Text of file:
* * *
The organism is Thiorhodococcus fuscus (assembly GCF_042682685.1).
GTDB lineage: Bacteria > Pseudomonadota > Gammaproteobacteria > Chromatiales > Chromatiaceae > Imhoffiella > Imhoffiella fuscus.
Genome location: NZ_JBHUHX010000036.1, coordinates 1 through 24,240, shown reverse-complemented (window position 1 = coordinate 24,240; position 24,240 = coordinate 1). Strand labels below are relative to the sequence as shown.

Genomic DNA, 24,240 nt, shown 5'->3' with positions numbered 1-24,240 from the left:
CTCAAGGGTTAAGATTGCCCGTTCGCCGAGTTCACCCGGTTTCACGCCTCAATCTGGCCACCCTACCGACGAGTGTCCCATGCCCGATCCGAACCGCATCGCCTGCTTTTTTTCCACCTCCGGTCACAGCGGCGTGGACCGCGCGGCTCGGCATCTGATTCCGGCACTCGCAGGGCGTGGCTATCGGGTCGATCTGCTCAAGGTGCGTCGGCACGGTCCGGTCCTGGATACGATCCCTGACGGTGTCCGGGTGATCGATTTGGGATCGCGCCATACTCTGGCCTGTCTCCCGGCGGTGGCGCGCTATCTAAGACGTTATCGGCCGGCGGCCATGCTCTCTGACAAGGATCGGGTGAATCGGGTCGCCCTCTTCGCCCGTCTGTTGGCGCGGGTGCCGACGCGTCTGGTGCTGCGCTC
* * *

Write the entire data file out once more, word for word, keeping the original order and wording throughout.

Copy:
The organism is Thiorhodococcus fuscus (assembly GCF_042682685.1).
GTDB lineage: Bacteria > Pseudomonadota > Gammaproteobacteria > Chromatiales > Chromatiaceae > Imhoffiella > Imhoffiella fuscus.
Genome location: NZ_JBHUHX010000036.1, coordinates 1 through 24,240, shown reverse-complemented (window position 1 = coordinate 24,240; position 24,240 = coordinate 1). Strand labels below are relative to the sequence as shown.

Genomic DNA, 24,240 nt, shown 5'->3' with positions numbered 1-24,240 from the left:
CTCAAGGGTTAAGATTGCCCGTTCGCCGAGTTCACCCGGTTTCACGCCTCAATCTGGCCACCCTACCGACGAGTGTCCCATGCCCGATCCGAACCGCATCGCCTGCTTTTTTTCCACCTCCGGTCACAGCGGCGTGGACCGCGCGGCTCGGCATCTGATTCCGGCACTCGCAGGGCGTGGCTATCGGGTCGATCTGCTCAAGGTGCGTCGGCACGGTCCGGTCCTGGATACGATCCCTGACGGTGTCCGGGTGATCGATTTGGGATCGCGCCATACTCTGGCCTGTCTCCCGGCGGTGGCGCGCTATCTAAGACGTTATCGGCCGGCGGCCATGCTCTCTGACAAGGATCGGGTGAATCGGGTCGCCCTCTTCGCCCGTCTGTTGGCGCGGGTGCCGACGCGTCTGGTGCTGCGCTC